For those in the construction industry, the Great Recession wasn't a recession at all, but a depression that hasn't ended.
The industry's unemployment rate has reached 25 percent, which is nearly triple the overall U.S. jobless rate.
Enacted more than a year ago, the stimulus package was supposed to prevent this from happening, or so many people thought.
But in the year since President Obama signed the $787 billion American Recovery and Reinvestment Act into law in February of 2009, construction's employment outlook has gone from dismal to devastated.
Back then, the industry's nationwide jobless rate was an already sky-high 18 percent. With joblessness now hitting one-in-four construction workers, the industry's current unemployment rate easily surpasses those of the prior recessions of the last 30 years.
"I've had more friends go out of business in this last year than I've had in a long, long time," said Joseph Troya, vice president of California-based Consolidated Contracting Services, No. 98 on Hispanic Business magazine's annual list of the nation's 500 largest Hispanic-owned companies.
So has the stimulus failed the construction industry?
Industry analysts say not at all. It's just that the plunge has been astonishingly steep, so much so that most experts doubt the construction industry will ever fully recover.
"We are anticipating a return to normal within the next three or four years, but the new normal is going to be substantially down from where the old was," Bill Davis, executive vice president of the Southern California Contractors Association, told HispanicBusiness magazine.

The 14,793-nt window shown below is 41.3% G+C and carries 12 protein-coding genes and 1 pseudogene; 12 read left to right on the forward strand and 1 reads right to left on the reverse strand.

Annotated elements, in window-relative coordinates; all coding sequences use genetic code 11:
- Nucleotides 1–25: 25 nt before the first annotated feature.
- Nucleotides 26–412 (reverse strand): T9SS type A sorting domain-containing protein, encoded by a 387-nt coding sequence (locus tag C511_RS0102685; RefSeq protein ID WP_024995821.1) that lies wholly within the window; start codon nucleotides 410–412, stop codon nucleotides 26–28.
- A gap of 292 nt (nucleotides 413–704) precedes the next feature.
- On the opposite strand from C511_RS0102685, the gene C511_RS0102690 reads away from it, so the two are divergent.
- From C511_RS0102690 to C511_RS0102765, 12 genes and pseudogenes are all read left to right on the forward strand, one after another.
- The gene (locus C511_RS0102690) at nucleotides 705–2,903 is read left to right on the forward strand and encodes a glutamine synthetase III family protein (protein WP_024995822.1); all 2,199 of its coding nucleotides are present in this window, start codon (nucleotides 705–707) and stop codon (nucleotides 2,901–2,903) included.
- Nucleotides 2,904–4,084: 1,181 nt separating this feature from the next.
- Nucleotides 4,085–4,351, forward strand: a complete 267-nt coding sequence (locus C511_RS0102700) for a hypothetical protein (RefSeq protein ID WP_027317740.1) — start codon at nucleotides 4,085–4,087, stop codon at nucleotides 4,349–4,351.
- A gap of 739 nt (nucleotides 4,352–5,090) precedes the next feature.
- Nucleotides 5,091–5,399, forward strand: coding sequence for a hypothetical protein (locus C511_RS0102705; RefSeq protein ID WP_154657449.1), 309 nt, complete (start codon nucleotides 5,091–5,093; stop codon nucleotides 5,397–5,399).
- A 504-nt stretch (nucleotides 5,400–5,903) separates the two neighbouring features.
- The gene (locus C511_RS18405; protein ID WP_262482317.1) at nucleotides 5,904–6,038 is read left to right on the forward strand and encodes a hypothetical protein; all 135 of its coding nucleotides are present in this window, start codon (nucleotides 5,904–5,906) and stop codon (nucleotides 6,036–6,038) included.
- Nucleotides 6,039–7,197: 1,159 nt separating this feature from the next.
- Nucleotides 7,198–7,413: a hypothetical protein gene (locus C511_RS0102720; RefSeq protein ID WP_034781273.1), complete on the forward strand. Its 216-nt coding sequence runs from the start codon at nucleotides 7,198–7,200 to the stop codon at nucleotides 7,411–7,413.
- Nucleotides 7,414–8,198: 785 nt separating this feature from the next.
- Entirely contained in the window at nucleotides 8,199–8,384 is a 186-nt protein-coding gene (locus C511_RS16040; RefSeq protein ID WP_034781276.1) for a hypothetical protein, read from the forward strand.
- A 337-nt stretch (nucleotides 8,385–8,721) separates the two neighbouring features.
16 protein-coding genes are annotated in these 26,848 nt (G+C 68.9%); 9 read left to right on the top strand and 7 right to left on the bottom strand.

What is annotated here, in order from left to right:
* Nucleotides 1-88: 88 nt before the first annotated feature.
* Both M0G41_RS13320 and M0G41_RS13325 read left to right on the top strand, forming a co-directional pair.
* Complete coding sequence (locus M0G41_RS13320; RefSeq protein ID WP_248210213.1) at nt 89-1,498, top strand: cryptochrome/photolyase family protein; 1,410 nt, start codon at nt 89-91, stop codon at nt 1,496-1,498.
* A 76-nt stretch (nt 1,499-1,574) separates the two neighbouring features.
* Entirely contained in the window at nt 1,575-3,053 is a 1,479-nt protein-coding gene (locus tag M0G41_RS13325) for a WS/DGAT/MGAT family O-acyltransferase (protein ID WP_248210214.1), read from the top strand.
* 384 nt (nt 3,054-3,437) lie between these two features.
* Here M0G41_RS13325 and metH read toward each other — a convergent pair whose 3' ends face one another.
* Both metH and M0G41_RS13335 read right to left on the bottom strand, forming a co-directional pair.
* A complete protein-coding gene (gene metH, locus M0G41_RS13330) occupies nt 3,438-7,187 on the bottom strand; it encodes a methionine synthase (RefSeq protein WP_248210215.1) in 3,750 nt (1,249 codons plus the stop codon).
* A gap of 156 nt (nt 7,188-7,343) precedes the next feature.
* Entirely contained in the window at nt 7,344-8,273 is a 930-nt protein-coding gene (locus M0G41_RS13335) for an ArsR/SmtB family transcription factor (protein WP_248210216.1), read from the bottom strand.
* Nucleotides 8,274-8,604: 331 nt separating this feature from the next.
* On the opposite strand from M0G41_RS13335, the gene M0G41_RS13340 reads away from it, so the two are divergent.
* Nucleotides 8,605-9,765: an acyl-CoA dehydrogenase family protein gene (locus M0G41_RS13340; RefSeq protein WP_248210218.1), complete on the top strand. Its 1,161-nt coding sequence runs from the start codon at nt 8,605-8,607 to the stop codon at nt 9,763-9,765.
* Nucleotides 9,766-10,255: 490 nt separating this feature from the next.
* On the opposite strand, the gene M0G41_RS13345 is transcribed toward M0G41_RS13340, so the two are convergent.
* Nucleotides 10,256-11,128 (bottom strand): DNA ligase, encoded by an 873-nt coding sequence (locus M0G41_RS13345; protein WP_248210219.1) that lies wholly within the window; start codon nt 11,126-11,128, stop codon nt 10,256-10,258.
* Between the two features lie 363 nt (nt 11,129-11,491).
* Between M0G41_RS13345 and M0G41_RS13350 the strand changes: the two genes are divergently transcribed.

Ken Simonson, chief economist with the Associated General Contractors of America, said the stimulus has been "extremely helpful."
"But it just can't be expected to overcome the tremendous drag on state and local construction spending," he told Hispanic Business magazine.
While the stimulus has been a boon, certain aspects of it have been deficient, Mr. Simonson said. Chief among them is the surprisingly slow rate at which the money has trickled into the pockets of contractors.
The $787 billion stimulus package included about $135 billion for the construction industry. It's by far the biggest infusion of government cash into the trade. But to date, only a fraction of the $135 billion -- no more than $20 billion -- has actually been spent.
Meanwhile, the recession has claimed about 2.1 million construction jobs, and the stimulus package has created or saved a "few hundred thousand," said Mr. Simonson.
The largest share of these jobs was created from highway-related projects -- the fastest construction category to put boots on the ground.
The disappointingly slow spending in the other construction segments such as high-speed rail and the smart grid -- didn't exist before, Simonson said. They've thus been virtually invented from scratch.
But poor planning and bad policies are also to blame, he said. For instance, the federal General Services Administration -- which is spearheading the renovation of federal buildings and courthouses -- suffered from an "embarrassment of riches," in which it didn't have enough staff to distribute its $5.5 billion in stimulus money in a timely fashion.
Another little-known culprit is the Recovery Act's "Buy American" clause, which prohibits stimulus money from being spent in other countries unless waivers are obtained. This has blocked U.S. construction projects -- such as $7.4 billion worth of water and wastewater treatment upgrades -- in which parts can only be manufactured outside the country.
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